• Shiver me timbers (InfoWorld, 2001.Oct.22)
    [MS Windows XP] [Privacy] [Piracy] [Windows Product Activation] is an irritating control scheme that can ... require you contact Microsoft ... [to activate (unhinder)] XP's operation. Microsoft has promoted this new behavior as a means to reduce mass software piracy ... WPA is dependent on Wpa.dbl, a file stored in XP's System32 folder. This file is so easy for software counterfeiters to reproduce that it poses no barrier to them at all... WPA, in truth, wasn't designed to impede true pirates but to stop novice users from installing a second copy on a laptop or a child's PC.

  • MS digital rights management scheme cracked (The Register, 2001.Oct.19)
    [Piracy] The motive here is said to be an assertion of fair use and a check against the abuse of copyright for purposes of consumer extortion. ... 'When I buy a piece of music (not rent it, and not preview it), I expect (and demand!) my traditional fair use rights to the material.'

  • Microsoft Cracks Down on Sharing Windows XP (Wall Street Journal - Personal Technology, 2001.Jul.05)
    [MS Windows XP] [Piracy] If you're one of the millions of consumers with multiple PCs in your household, and you plan on upgrading them to Microsoft's forthcoming Windows XP operating system, you're in for a rude surprise. For the first time, Microsoft plans to force families to buy a separate, full-price copy of Windows for each PC they upgrade. Each copy is expected to cost around $100. Not only that, but [you are required] to let Microsoft create and store a profile of the configuration of every PC on which you install Windows XP ... If you don't allow Microsoft to collect this information, your copy of Windows XP will simply stop working ... [it] might still stop working at some point if you make a lot of changes to your PC's hardware. I am not making this up. ... What if your PC malfunctions, and you have to reinstall ... you'll have to explain the situation to Microsoft...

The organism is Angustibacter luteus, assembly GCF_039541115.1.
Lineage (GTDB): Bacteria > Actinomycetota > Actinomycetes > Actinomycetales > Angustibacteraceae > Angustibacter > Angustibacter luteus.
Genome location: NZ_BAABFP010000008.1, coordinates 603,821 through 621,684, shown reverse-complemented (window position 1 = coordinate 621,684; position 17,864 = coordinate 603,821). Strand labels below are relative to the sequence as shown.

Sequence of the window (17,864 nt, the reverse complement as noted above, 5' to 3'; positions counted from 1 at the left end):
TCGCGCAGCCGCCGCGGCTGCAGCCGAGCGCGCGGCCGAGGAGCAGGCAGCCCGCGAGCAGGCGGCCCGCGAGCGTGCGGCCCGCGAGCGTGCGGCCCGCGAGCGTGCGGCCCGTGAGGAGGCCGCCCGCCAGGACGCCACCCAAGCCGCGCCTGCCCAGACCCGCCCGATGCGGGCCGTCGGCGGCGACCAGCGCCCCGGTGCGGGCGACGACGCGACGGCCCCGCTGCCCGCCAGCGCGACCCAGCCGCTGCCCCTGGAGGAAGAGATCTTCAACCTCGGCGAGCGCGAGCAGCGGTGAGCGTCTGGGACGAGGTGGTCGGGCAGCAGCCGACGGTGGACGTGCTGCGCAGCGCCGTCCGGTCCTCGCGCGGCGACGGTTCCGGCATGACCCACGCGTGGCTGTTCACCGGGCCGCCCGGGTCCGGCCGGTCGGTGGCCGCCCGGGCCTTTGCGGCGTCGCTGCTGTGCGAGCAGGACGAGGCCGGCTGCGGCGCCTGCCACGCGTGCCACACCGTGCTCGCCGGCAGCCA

• Microsoft: Prizes for Rat Finks (Automation Access, 2001.Apr.25)
    [Piracy] Turn your customers over to the Microsoft license police for fun and nifty prizes.

  • MS To Users: Pay Up (InternetWeek, 2001.Mar.29)
    [Piracy] Microsoft is cracking down on enterprise customers it believes aren't paying for all the software they're using, calling on them to perform audits and stick to a narrow interpretation of license terms, according to several big Microsoft shops.

    'These days, the only thing that Microsoft is interested in discussing with its customers is licensing issues.'


Collection originally created by, donated to LUGOD by, and maintained by Bill Kendrick.

Microsoft, Internet Explorer, Outlook, IIS, XP, XBox, etc. are trademarks or registered trademarks of Microsoft.
Linux is a trademark of Linus Torvalds.
Most category icons created by Bill Kendrick.